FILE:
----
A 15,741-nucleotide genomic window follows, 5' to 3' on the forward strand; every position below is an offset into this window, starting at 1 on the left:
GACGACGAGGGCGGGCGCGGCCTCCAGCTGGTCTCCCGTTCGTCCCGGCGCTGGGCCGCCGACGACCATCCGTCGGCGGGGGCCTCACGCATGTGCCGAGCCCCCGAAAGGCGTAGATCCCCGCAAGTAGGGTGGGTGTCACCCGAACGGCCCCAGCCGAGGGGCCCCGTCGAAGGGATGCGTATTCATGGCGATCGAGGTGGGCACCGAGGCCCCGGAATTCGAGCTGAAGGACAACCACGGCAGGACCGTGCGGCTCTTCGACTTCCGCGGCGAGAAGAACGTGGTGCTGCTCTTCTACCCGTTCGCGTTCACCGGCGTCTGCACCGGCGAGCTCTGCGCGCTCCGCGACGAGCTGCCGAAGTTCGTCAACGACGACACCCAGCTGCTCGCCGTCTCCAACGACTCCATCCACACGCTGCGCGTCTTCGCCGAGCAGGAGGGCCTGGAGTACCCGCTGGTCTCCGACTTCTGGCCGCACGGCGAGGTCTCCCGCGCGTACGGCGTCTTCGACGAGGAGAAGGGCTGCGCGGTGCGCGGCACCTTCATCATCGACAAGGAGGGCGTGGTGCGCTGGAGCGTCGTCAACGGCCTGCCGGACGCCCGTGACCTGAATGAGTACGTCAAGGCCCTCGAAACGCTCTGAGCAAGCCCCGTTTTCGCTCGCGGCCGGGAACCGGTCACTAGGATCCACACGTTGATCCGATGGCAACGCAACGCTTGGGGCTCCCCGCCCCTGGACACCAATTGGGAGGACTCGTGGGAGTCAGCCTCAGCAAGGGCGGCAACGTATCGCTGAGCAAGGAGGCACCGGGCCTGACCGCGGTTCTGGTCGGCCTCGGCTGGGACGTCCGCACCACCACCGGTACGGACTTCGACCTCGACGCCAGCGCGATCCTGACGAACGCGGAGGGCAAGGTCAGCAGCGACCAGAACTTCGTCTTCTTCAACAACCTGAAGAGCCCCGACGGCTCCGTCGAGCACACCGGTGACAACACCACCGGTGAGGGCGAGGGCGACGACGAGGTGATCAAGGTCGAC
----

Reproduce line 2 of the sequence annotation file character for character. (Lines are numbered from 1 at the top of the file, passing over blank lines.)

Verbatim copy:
GACGACGAGGGCGGGCGCGGCCTCCAGCTGGTCTCCCGTTCGTCCCGGCGCTGGGCCGCCGACGACCATCCGTCGGCGGGGGCCTCACGCATGTGCCGAGCCCCCGAAAGGCGTAGATCCCCGCAAGTAGGGTGGGTGTCACCCGAACGGCCCCAGCCGAGGGGCCCCGTCGAAGGGATGCGTATTCATGGCGATCGAGGTGGGCACCGAGGCCCCGGAATTCGAGCTGAAGGACAACCACGGCAGGACCGTGCGGCTCTTCGACTTCCGCGGCGAGAAGAACGTGGTGCTGCTCTTCTACCCGTTCGCGTTCACCGGCGTCTGCACCGGCGAGCTCTGCGCGCTCCGCGACGAGCTGCCGAAGTTCGTCAACGACGACACCCAGCTGCTCGCCGTCTCCAACGACTCCATCCACACGCTGCGCGTCTTCGCCGAGCAGGAGGGCCTGGAGTACCCGCTGGTCTCCGACTTCTGGCCGCACGGCGAGGTCTCCCGCGCGTACGGCGTCTTCGACGAGGAGAAGGGCTGCGCGGTGCGCGGCACCTTCATCATCGACAAGGAGGGCGTGGTGCGCTGGAGCGTCGTCAACGGCCTGCCGGACGCCCGTGACCTGAATGAGTACGTCAAGGCCCTCGAAACGCTCTGAGCAAGCCCCGTTTTCGCTCGCGGCCGGGAACCGGTCACTAGGATCCACACGTTGATCCGATGGCAACGCAACGCTTGGGGCTCCCCGCCCCTGGACACCAATTGGGAGGACTCGTGGGAGTCAGCCTCAGCAAGGGCGGCAACGTATCGCTGAGCAAGGAGGCACCGGGCCTGACCGCGGTTCTGGTCGGCCTCGGCTGGGACGTCCGCACCACCACCGGTACGGACTTCGACCTCGACGCCAGCGCGATCCTGACGAACGCGGAGGGCAAGGTCAGCAGCGACCAGAACTTCGTCTTCTTCAACAACCTGAAGAGCCCCGACGGCTCCGTCGAGCACACCGGTGACAACACCACCGGTGAGGGCGAGGGCGACGACGAGGTGATCAAGGTCGAC